This post was written for the Friday Night Dinner blog.
Eating together is an art I learned at an early age.
And if you spend any time around me, you know that it’s a subject that I can talk about for minutes upon minutes – big hand gestures and shouts of hallelujah included.
This love of the family table helped start Friday Night Dinners. In more ways than I would have expected, it has also shaped me as a person. I owe it, largely, to dear old Dad.
This week, our dinner was a tribute to him, a Southern celebration in honor of what would have been his 69th birthday.
While I’ve spent a majority of my life in the Northwest, my dad came from deep Southern stock, born and raised in Ft. Smith, Arkansas. Late nights fighting against my bedtime, I’d beg him to tell me stories of his childhood. Some of my favorites were about the breakfasts his mom –my nana- would make on weekend mornings.
I loved this story so much because he carried on that same tradition for our family. We were a grits household and my friends loved coming over to eat foods with his Southern spin.
As I got older, I saw my dad work his magic in the kitchen for weekly dinner parties. One by one, the good old boys would arrive, bearing loaves of bread, bottles of wine, and shirt sleeves rolled up, ready to chop onions, mince garlic, or whatever tasks were needed for the culinary adventure my dad had planned. I would pause from my homework to listen to their laughter, poke my head over the railing to watch steam rise out of pots and pans filled with braised beef and rich ragu.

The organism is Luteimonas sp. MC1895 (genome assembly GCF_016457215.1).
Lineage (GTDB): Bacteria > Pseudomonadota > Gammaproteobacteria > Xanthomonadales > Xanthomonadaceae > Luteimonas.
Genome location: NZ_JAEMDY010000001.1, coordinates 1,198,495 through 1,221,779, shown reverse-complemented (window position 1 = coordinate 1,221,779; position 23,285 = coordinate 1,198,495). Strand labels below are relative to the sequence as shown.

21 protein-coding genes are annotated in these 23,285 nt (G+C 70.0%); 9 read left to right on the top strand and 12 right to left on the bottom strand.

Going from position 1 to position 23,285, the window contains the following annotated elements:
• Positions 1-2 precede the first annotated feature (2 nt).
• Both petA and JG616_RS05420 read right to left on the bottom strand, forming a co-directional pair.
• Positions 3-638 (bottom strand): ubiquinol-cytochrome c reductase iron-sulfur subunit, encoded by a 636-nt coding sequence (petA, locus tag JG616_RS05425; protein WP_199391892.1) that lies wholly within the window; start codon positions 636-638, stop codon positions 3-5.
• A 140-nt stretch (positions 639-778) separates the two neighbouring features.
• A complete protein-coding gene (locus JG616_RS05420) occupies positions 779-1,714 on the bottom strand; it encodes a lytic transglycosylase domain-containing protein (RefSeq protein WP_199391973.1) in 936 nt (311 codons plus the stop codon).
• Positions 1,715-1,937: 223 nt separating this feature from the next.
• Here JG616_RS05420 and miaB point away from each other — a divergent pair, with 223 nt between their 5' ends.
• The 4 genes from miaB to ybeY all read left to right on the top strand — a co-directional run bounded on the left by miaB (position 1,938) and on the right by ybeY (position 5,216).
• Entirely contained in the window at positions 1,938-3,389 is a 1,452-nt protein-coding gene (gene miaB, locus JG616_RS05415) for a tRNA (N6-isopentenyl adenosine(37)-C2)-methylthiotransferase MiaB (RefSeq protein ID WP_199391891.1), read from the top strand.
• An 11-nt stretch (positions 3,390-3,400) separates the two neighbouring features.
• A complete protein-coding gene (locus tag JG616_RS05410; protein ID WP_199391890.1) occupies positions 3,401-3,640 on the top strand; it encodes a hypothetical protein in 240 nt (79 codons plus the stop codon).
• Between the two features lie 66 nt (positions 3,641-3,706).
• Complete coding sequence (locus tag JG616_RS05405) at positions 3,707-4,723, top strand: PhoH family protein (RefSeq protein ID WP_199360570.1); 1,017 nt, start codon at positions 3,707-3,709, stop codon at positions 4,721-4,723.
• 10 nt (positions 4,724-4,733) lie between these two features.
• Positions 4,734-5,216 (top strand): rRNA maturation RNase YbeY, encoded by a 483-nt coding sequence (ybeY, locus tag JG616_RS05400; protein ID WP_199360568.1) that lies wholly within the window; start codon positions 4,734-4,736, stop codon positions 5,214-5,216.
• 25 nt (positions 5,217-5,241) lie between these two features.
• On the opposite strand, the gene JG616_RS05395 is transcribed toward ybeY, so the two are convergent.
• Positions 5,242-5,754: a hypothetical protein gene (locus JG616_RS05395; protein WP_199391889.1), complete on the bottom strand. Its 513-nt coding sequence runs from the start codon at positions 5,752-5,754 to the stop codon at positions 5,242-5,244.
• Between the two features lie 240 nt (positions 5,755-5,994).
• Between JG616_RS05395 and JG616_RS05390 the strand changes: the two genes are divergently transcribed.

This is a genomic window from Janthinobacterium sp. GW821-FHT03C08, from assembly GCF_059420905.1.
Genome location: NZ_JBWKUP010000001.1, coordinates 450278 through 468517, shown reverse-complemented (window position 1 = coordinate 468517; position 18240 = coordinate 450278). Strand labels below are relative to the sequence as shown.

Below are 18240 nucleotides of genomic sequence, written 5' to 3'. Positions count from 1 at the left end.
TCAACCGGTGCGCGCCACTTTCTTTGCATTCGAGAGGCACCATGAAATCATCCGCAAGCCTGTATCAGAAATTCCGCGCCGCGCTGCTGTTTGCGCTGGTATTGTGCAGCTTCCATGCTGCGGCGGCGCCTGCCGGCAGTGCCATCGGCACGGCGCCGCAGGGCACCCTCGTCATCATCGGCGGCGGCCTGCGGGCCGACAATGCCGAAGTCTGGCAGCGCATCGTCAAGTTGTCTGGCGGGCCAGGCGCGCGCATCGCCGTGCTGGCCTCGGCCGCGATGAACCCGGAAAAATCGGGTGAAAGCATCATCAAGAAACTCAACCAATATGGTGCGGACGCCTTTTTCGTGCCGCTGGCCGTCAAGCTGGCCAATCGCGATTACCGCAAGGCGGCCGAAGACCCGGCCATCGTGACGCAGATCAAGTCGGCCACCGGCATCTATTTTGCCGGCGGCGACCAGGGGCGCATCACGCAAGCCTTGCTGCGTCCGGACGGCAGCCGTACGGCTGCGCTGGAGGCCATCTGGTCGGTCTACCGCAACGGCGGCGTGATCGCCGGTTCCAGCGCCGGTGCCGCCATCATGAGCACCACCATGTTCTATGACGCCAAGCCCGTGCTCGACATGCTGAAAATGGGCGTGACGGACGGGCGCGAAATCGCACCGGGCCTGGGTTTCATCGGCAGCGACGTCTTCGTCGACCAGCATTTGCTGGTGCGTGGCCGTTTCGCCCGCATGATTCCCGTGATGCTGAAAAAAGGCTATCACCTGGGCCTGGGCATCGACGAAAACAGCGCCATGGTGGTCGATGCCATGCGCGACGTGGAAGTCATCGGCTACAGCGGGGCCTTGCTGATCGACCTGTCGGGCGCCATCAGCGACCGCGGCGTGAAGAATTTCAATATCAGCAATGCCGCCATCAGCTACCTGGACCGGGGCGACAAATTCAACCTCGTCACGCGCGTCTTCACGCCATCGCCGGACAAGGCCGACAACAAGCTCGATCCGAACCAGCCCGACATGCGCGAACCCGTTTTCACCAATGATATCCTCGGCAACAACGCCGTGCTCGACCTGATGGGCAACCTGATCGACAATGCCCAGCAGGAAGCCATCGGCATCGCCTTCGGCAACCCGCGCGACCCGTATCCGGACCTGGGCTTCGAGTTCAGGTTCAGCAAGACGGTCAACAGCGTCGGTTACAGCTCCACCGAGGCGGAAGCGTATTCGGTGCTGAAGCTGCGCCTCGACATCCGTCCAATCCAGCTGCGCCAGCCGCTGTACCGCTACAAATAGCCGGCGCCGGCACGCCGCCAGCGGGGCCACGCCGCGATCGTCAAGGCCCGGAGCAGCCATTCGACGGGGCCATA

It was all so beautiful to me, like edible poetry.
Even though my dad is no longer on this earth, I am reminded of him when my friends and I gather around the table each week for Friday Night Dinner. It is such a blessing and I don’t take it lightly.
For this week’s dinner, from 5 p.m. to half-past midnight, I was nourished with Joy. Opening the tattered pages of my dad’s Paul Prudhomme’s Louisiana Kitchen cookbook, I called out the ingredients of the “poor man’s jambalaya,” the three of us chopping and dicing, a stream of 90s hits playing in the background. Everyone knows the best chefs listen to the Backstreet Boys.
We celebrated with toasts and prayers of thanksgiving. Our popovers, golden pillows rising out of muffin tins, made us scream with excitement. And as we dished up spoons of jambalaya, I couldn’t help but think that this meal would have made my dad so proud.
Hours of baking and frosting turtle pecan cupcakes was a sweet way to finish our meal, but even sweeter were the conversations, the giggles as we twirled our hair in buns for a “team bun head” photo shoot – inspired by photos of little me, sporting my infamous bun.
While our meal was delicious, the food was only a fraction of the night. That’s how it is every Friday Night Dinner. We enrich each other’s lives through our time, energy and love – turning off cellphones and tuning in to one another.
I guess that’s what my dad was after, too – that someday, those he cooked for might be inspired to do the same for someone they loved — to share in a meal, in this deep form of communion.
Thanks, Dad, for the food, for the love, for the fun. I hope we’re doing just that.